On October 26-27, the White Guards went on the offensive. It was extremely poorly organized and ended in complete failure. Two guns were lost. Ungern himself went on reconnaissance, and alone and got lost. The Chinese could leave the city and finish the job, disperse the enemy. But they did not even dare to conduct reconnaissance.
The second attack, launched on November 2, ended in another failure. The Chinese took over in numbers and technical advantage. White did not have any reserves to develop the first success in the main directions. Ammunition quickly ran out, machine guns refused in the cold. The Chinese threw reserves into the counterattack and the Ungernovites withdrew.
The losses for the small "division" were terrible: more than 100 killed, about 200 wounded and even more frostbite. Up to 40% of the officers were killed. In fact, the Asian Division (its personnel) ceased to exist. At the same time, news came that Chita had fallen, the way to Russia was closed, and there would be no help. The onset of cold weather further complicated the situation.
A threatening situation developed in the white camp: the stocks taken with them ran out. I had to switch to the local system of rationing: no bread, only meat. The horses had to be replaced by locals who did not have oats and ate pasture. White retreated to the river. Tereldzhiin-Gol in the upper reaches of the river. Tuul, and then to Kerulen. There was pasture for horses of the Mongolian breed, for Russian horses there was hay, prepared by the Mongols for the Chinese cavalry.
The general sent two outposts - to the Kalgan and Manchurian highways. Sometimes they intercepted Chinese caravans with provisions and clothing, the captured camels entered the train. It was hard in winter, they lived in shawls and light yurts bought from the Mongols. Winter clothes were made by themselves from bovine skins. Frost, lack of food, lack of any prospects led to a feeling of complete hopelessness, demoralized the soldiers. Desertion began, with which the baron fought by strengthening "stick discipline" using the most draconian methods.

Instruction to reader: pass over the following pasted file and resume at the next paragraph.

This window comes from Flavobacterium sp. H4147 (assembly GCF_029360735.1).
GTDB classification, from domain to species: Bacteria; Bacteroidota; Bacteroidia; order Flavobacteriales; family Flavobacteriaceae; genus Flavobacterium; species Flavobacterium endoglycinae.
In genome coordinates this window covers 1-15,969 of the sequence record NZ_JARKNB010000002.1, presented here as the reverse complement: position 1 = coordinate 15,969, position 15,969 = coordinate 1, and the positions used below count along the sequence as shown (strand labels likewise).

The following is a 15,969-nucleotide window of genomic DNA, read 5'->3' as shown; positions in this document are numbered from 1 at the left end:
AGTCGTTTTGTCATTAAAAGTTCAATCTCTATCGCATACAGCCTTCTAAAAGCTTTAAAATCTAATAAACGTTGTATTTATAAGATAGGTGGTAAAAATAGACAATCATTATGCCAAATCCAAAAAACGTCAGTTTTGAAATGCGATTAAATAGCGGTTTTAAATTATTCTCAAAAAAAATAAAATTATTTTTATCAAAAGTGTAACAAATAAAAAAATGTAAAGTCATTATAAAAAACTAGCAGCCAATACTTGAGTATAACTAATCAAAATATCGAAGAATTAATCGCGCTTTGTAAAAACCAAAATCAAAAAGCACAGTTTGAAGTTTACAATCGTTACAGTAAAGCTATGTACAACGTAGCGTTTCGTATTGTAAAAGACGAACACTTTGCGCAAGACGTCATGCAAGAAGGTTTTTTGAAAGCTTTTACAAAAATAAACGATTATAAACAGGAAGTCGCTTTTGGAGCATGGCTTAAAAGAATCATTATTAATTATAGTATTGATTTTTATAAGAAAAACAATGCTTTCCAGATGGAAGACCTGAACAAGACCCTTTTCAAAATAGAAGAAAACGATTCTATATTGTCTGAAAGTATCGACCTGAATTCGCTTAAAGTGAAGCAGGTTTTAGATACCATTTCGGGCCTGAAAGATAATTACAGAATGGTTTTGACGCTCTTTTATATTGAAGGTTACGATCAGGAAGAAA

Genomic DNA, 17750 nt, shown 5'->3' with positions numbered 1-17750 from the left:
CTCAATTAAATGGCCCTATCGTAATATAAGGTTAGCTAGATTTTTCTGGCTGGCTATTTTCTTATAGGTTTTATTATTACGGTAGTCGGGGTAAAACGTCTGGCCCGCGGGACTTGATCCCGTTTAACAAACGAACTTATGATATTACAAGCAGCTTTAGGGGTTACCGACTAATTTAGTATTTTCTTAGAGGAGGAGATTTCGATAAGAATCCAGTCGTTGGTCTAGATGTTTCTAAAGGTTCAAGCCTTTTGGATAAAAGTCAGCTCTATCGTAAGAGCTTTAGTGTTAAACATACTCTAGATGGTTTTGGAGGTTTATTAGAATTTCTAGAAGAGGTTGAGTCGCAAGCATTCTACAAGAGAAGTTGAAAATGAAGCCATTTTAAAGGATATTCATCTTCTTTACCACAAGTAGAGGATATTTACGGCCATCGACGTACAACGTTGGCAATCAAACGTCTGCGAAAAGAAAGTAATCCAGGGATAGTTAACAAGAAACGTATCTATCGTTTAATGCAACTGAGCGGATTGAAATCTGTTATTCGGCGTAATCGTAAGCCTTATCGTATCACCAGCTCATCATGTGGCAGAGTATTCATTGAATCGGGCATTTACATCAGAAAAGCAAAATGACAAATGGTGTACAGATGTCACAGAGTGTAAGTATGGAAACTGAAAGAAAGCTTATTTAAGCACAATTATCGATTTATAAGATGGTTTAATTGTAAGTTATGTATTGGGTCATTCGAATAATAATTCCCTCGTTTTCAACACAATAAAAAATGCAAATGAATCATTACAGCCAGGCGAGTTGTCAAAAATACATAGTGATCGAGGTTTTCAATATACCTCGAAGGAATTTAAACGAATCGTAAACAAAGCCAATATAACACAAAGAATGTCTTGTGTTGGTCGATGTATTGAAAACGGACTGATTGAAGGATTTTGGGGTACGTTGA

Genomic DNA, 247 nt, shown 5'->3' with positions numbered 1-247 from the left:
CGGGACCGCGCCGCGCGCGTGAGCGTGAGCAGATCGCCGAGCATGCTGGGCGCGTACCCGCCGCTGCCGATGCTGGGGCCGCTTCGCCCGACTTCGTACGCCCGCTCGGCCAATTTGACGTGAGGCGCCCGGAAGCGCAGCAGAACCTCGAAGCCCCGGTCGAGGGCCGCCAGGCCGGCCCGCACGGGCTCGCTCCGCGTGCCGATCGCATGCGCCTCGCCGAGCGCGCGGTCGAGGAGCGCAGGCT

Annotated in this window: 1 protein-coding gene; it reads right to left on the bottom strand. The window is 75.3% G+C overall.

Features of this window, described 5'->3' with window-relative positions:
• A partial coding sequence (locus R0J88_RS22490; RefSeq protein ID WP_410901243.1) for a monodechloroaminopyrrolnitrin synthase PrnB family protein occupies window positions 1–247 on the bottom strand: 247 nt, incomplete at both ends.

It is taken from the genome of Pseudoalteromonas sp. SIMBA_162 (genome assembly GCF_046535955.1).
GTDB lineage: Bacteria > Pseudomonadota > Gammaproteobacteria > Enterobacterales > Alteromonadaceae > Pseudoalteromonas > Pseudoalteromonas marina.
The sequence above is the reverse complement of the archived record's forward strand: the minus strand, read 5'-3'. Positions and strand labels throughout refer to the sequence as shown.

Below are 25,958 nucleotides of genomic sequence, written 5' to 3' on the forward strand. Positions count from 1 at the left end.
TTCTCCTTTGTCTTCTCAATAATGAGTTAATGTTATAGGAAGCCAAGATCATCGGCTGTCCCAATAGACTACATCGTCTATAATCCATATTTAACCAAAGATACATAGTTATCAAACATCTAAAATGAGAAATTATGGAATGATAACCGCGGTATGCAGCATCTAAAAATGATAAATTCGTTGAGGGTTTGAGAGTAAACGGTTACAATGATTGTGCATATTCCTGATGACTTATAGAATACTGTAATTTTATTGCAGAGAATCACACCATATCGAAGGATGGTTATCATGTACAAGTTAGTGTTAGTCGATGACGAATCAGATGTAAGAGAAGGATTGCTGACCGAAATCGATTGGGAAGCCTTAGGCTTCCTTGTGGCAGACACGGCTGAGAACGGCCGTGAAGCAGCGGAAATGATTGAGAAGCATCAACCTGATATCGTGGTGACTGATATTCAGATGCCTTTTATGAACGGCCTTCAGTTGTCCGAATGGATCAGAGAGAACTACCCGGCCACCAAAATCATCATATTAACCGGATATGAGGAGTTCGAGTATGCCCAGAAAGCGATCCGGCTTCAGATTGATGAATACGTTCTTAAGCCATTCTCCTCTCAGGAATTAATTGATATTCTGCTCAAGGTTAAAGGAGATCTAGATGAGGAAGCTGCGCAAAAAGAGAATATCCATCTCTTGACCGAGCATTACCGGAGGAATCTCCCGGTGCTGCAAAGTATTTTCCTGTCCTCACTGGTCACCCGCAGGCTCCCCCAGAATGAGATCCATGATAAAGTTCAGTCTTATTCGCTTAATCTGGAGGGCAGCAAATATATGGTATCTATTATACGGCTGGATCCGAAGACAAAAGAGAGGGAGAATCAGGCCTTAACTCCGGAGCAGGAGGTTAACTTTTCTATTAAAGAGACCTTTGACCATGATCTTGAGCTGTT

So, on the night of November 28, 1920, 15 officers and 22 horsemen from the officer's hundred of the 2nd Annenkovsky regiment, led by a polesaul Tsaregorodtsev, deserted at once. The baron threw two hundred men in pursuit, they returned with three bags of heads and three surrendered officers. In this episode of the Civil War, Ungern's "bestial cruelty" can be seen. In fact, he simply dealt with the deserters in accordance with the laws of wartime.
Alliance with the Mongols
At this critical moment, friendly relations with the Mongols begin to take shape. They sensed in the Russians possible liberators from the Chinese colonialists. First, merchants arrived in the white camp, Ungern ordered to pay them in gold. Then the local feudal lords of northeastern Mongolia recognized Roman Fedorovich as the leader who would restore the country's independence. The baron began a secret correspondence with Bogdo Khan. He begins to send letters to the provinces of the country to provide assistance to the White Guards. Soon the ranks of the Asian division were joined by the Mongols, who rose to fight the Chinese. True, the fighting qualities of the new fighters were extremely low.
“It was not an easy task - putting together military units from such material. The Mongols harassed the teachers with their inactivity on foot and, in general, their organic inability (!) To the agility that was extremely necessary in war, as well as their slavish, senseless admiration for the Russian noyns (princes). "
This is to the myth of the "Mongols" who allegedly conquered most of Eurasia (The myth of the "Mongols from Mongolia in Russia). The "Mongols and Mongolia", being at a very low level of civilizational, state development, could not create a world empire in any way.
Ungern finally won the sympathy of the Mongols with his religious policy. She was extremely tolerant. Being himself a deeply religious person, the baron was extremely attentive to the religious life of his soldiers. This sharply distinguished the division of the "god of war" not only from the red units, but also from the "secular" whites.
All the shows ended with a common prayer, which each nationality sang in its own language and in its own ritual. The choir turned out to be very wonderful: Russians, various Mongols, Buryats, Tatars, Tibetans, etc.
Roman Fedorovich quickly found a common language with local lamas (Lamaism is a local variety of Buddhism). The way to the hearts of the steppe people went through the wallets of the lamas, who had indisputable authority in the eyes of the natives. The general made generous donations to Buddhist monasteries (datsans), paid for the services of numerous fortune-tellers and predictors of the future.
To be continued ...